The World Health Organization has declared today World Malaria Day. Why “World Malaria Day”?
World Malaria Day is an opportunity for malaria-free countries to learn about the devastating consequences of the disease and for new donors to join a global partnership against malaria.
World-wide there are about a million deaths yearly from malaria, mostly in young children. Here in the States, we almost never see malaria. That wasn’t always true. When Franklin Roosevelt founded the Tennessee Valley Authority in 1933, malaria affected about 30% of the population in the TVA region. With the use of pesticides and drainage of wetlands, malaria was effectively eliminated in the U.S. by 1951. DDT was used extensively—it was sprayed judiciously, on the interior walls of rural houses, and not-so judiciously on breeding grounds. DDT can be a very effective tool to combat malaria. When malarial mosquitoes bite, they then rest on the interior wall of the victim’s house. It takes only a small amount of DDT on the wall to kill these mosquitoes. (DDT later became an environmental disaster when it was used in a non-judicious fashion on crops. For more on the interesting and controversial topic of malaria and DDT, see this).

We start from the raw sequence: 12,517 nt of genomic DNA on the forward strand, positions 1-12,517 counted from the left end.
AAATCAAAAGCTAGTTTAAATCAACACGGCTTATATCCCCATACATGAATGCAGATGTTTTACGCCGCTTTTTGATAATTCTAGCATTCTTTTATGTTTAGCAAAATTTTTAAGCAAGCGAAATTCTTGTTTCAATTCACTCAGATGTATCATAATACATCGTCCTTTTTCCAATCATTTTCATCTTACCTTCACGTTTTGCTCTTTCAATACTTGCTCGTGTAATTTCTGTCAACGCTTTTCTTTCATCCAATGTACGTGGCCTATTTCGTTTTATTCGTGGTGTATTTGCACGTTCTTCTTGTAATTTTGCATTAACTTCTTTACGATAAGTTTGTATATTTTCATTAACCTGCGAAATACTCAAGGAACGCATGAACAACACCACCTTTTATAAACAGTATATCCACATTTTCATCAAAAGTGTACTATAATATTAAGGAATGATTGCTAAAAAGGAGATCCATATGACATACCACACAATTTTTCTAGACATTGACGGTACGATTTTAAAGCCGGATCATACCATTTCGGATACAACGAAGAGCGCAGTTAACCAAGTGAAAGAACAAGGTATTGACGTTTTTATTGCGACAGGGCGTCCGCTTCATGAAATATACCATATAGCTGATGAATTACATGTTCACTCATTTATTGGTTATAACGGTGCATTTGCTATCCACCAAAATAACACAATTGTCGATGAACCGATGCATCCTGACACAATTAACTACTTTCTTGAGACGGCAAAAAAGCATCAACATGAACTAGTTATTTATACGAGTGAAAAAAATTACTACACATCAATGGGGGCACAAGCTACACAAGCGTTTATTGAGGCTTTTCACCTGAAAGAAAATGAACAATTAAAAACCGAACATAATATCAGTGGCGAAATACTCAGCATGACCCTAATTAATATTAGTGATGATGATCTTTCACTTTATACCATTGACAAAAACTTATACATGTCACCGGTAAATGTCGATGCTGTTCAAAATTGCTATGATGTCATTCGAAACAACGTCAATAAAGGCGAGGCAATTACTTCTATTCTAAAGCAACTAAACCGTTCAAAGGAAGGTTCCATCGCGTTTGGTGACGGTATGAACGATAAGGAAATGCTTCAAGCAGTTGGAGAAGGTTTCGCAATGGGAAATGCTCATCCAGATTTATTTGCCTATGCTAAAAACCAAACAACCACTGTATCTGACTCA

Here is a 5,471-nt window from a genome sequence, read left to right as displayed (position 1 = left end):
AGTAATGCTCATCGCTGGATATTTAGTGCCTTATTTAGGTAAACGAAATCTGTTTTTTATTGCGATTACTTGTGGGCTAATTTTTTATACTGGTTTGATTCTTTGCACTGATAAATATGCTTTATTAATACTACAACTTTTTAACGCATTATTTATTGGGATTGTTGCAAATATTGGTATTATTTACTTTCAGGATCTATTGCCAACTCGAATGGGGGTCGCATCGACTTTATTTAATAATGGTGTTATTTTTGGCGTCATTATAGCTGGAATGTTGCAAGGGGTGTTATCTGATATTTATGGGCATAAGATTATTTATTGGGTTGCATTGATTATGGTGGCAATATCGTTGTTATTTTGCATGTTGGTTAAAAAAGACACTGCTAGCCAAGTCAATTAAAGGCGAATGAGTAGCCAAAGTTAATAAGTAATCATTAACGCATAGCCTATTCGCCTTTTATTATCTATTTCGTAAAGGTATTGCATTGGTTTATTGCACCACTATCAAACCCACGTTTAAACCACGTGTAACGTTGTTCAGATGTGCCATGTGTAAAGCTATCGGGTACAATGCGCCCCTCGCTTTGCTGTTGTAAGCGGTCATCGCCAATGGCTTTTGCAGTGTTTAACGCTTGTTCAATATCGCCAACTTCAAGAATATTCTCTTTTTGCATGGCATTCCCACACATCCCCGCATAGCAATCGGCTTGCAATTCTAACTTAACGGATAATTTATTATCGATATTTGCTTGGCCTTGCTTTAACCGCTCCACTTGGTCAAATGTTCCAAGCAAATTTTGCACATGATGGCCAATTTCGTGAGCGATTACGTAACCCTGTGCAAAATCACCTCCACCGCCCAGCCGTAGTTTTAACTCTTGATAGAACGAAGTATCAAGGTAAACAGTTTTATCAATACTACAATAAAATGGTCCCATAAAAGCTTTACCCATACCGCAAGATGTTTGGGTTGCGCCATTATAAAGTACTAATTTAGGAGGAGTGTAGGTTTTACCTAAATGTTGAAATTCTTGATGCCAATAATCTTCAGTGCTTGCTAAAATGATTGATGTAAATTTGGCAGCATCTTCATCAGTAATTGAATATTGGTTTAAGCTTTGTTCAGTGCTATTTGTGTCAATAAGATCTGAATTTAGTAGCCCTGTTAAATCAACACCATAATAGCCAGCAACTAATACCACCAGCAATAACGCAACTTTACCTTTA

A very effective and affordable tool to prevent and control malaria is the insecticide-treated bed net. These nets have actually been shown to decrease all-cause mortality where they have been studied.
Malaria is nasty. Healthy adults who contract it often suffer terrible relapsing fevers. But many victims, especially children and pregnant women, suffer much more severe disease, including cerebral malaria, severe hemolytic anemia, liver and kidney failure, and death.
Several years ago, I admitted a businessman to the hospital. He was terribly ill—fevers, jaundice, kidney failure, low blood pressure. He reported having traveled to West Africa on business, and he did not take malarial prophylaxis. He had classic “blackwater fever“. It took all the resources of a modern American intensive care unit to pull him through, and just barely. Imagine the same patient thousands of times over in Africa.
World Malaria Day is an opportunity for those of us in the malaria-free world to learn about how to help stop one of the worlds largest killers of children. Link it, blog it, make some noise.